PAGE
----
- Leverage Facebook’s integration with Eventbrite to sell tickets. If you’re not using Eventbrite, you can add a link to your ticketing page.
Step 2 – Salt the RSVP List
There’s a reason that tip jars at coffee shops are never empty, even if you are the very first customer.
The baristas add some bills to serve as social proof that tipping is something other people did so you should too. This is called “salting the tip jar.”
The same thing goes for Facebook events. Nobody wants to be the first to the party, so you should have your coworkers and volunteers mark themselves as going.
For extra credit, have them like the event and leave a comment.
Now, when you promote the event, nobody will hesitate about being first.
Step 3 – Let People Know About Your Event
It’s time to get the word out. Sure, your event will show to your followers, but there are some easy strategies to grow your reach further.
Invite Your Friends
While your organization’s Facebook account can’t send invites to potential attendees, personal accounts (including your own and your co-workers) can invite their friends.
Invites are more attention-grabbing than your event simply showing up on a News Feed since they send the recipients a notification.
Be aware, however, that Facebook limits your invites to 500 per person to avoid spamming people. And, they are known for shutting off invites if you have a broad invite list and no one responds. Invite only relevant people.
Add Sponsors and Vendors as Cohosts
If you are working closely with some key sponsors or vendors, you can add them as co-hosts. This lets them add their logo and post in the event page.
Why is this helpful to you? If your sponsor has significant Facebook reach, then your event will show to their followers.
Of course, only add co-hosts you 100% trust to post appropriately in your event.
Ask Supporters to Share the Event
When someone shares your event, friends of the “sharer” will see your event on their News Feed.
Someone sharing your event is one of the most effective ways of reaching new people outside of your followers. This is the “network” part of “social network”.
When asking people to share your event, make it seem like sharing the event is for their benefit. For instance, say “Who else would you like to see here?” instead of “We really need your help getting the word out.”
Run a Contest
The goal of a Facebook contest is to encourage engagement with your posted event.
“Engagement” has a particular definition in the context of Facebook. It means any sharing, commenting, or liking of your event.
Facebook measures engagement to determine how prominently to display your event on your followers’ News Feeds. More engagement means more promotion.
One effective way to spur engagement is to run a contest. Simply ask people to “engage” with your event to enter them into a prize drawing.
Some common contests are:
- Tag a friend
“Boost” Your Event
You can pay Facebook to show your event to people outside of your followers. This is known as “Boosting Your Event.”
You can target people based on gender, age, location and interests. You can also target people – and their friends – who’ve liked your Page.
Step 4 – Post Updates to Drive Conversions
Making people aware of your event won’t do you any good if they don’t show up.
Advancing people through the rest of the conversion funnel requires you to convince people your event is worth attending and ultimately drive a timely signup.
You must address the following three questions for constituents:
“Why Is Your Event Worth My Time and Money?”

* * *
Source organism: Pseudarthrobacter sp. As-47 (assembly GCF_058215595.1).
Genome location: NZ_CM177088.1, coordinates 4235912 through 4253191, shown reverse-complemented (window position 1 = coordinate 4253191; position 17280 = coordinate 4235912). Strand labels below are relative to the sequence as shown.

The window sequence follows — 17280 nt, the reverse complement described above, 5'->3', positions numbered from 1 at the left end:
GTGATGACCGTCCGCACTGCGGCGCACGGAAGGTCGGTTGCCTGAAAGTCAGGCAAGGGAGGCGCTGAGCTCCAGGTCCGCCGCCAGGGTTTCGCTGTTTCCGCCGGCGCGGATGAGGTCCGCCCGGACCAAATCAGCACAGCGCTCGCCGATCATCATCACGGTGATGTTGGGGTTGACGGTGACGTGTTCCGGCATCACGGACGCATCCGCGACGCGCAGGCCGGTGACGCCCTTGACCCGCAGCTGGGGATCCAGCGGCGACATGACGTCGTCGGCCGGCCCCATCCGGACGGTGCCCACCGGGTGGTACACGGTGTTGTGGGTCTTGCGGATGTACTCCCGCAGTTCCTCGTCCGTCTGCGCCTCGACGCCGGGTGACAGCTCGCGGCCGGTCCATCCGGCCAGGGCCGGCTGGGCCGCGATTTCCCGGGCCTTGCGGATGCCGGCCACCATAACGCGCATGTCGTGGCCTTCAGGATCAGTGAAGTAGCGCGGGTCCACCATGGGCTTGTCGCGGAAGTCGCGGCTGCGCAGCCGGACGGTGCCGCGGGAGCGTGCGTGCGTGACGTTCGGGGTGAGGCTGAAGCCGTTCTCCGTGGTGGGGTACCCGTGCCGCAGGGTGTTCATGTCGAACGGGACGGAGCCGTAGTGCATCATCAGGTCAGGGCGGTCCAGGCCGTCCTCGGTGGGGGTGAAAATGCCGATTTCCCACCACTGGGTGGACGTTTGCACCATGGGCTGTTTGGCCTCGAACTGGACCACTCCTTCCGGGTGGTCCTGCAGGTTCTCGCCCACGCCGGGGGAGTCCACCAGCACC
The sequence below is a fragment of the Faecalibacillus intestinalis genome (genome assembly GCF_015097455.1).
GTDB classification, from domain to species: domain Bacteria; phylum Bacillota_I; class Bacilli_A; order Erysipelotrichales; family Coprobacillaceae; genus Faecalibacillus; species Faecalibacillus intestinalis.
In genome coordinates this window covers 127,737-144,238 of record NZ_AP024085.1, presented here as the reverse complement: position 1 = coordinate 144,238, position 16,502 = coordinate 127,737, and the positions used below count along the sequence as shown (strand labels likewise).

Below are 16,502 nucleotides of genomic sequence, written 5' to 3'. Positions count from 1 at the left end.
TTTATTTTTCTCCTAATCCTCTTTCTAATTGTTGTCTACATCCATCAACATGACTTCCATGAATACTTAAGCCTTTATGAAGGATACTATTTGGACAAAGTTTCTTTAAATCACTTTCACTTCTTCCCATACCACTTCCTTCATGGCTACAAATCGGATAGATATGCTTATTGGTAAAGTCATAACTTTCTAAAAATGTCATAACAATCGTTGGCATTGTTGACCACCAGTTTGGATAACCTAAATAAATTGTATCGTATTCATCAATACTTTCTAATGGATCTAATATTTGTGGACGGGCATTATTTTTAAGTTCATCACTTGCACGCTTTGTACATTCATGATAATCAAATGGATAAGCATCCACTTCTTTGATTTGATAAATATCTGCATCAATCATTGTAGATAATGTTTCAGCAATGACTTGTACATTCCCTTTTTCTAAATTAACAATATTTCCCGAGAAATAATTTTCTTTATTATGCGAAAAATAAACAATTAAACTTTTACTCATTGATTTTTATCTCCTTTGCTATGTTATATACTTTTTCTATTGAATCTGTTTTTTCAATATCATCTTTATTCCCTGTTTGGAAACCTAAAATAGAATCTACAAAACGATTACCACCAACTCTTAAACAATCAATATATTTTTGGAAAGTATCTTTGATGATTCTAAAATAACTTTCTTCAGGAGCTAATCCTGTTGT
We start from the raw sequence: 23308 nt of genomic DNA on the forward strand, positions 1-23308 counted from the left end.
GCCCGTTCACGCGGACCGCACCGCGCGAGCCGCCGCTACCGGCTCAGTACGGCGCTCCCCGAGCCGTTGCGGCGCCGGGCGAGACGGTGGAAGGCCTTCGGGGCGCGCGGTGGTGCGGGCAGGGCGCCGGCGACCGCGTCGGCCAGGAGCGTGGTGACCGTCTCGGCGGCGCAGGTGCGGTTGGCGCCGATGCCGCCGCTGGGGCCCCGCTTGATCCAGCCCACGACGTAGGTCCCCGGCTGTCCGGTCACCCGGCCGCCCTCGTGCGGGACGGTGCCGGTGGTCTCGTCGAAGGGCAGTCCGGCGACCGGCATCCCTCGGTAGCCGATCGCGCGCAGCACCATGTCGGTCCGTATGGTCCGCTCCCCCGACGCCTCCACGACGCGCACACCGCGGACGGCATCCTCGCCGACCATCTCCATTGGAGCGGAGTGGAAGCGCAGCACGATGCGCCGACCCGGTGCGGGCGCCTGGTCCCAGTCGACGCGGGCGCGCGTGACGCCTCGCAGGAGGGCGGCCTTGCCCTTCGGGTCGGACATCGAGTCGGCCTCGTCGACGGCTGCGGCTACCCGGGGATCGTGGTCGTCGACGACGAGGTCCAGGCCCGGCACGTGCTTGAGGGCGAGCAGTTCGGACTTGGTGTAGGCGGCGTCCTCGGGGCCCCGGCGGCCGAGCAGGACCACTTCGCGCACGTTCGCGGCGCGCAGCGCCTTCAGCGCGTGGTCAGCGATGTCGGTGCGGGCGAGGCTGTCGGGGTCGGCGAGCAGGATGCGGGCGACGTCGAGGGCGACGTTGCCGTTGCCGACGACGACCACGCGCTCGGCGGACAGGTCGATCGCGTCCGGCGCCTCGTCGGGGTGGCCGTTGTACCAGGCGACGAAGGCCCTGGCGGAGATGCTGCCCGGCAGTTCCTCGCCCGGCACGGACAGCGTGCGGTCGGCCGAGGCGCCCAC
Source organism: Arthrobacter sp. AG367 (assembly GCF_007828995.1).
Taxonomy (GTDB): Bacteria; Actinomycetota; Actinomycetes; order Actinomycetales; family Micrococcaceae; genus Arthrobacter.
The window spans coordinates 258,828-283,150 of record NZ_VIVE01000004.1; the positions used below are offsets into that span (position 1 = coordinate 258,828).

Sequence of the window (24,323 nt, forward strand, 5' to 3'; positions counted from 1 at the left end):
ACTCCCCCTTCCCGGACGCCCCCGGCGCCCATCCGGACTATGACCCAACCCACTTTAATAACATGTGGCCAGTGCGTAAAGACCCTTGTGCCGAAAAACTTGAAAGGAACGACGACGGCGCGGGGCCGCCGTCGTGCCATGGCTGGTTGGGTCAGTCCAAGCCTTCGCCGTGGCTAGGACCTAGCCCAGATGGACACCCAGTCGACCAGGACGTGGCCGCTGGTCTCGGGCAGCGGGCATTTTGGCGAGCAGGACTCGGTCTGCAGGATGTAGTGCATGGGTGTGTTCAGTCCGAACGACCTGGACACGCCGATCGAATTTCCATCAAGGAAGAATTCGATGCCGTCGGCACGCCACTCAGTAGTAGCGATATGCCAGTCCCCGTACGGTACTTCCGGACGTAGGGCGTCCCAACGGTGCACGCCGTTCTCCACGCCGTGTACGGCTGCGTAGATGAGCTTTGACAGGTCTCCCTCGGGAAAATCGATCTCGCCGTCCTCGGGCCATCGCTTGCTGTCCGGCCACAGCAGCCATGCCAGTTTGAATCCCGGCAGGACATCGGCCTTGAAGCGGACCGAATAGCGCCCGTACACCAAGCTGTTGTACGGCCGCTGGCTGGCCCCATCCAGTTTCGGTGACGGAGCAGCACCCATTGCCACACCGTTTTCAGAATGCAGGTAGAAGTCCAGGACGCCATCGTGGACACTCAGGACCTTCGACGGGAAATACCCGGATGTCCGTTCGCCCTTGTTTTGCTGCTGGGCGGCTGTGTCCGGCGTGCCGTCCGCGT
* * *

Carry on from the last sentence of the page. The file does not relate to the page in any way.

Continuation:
The answer will be different for different people. Surveying your constituents, you may hear:
- “I want to come to a fun social event with my friends.”
- “I only attend fundraisers for causes I am passionate about.”
- “I like to bid on auction items.”
Post updates to address the needs of your audience. For example:
- To persuade the fun-lovers, post photos from last year showing people have a blast at your event or showcase your celebrity emcee.
- To persuade the philanthropists, post a profile of a beneficiary of your organization’s work, explaining you can only do what you do with community support.
- To persuade the auction goers, tease various items you’ve procured for you auction and promote pre-bidding.
As with Step 3, encouraging engagement on your posts is a good idea. Consider asking your audience a poll question like “Which blazer should our auctioneer wear?”
“Why Should I Buy My Ticket Now?”
Two immutable truths about humans are that we like to procrastinate and we get major FOMO.
These spell bad news for event planners since potential attendees may forget about your event or wait to find a better alternative before buying their ticket.
You need to give them a reason to buy their ticket today. Some common strategies are:
- Giving an early bird discount for purchases before a certain date
- Offering a limited number of tickets at a particular price
- Gifting a prize or special recognition to early signups
- Generally, creating scarcity with statements like “Tickets are going fast!”
“How Can I Buy My Ticket?”
Perhaps the most important of all, you need to make it easy for people to buy their ticket from Facebook.
Especially for larger events, invest in a robust online ticketing system (we already mentioned Facebook’s integration with Eventbrite).
A good ticketing system will not only help you track signups, it will also make it easy for people to checkout on their smartphones and help you automate selling sponsorships and advanced ticket packages.
Add the link to your Facebook event and to your posts. And, of course, give alternatives like sending in a check, as well so everyone has an easy way to pay you money!
When it comes to marketing your event on Facebook, “If you build it, he will come” does not apply.
It takes diligence, year after year, to build your Facebook business page’s following.
It takes creativity to get your Facebook event in front of your community.
It takes strategic thinking to drive your audience from the awareness stage all the way to a conversion.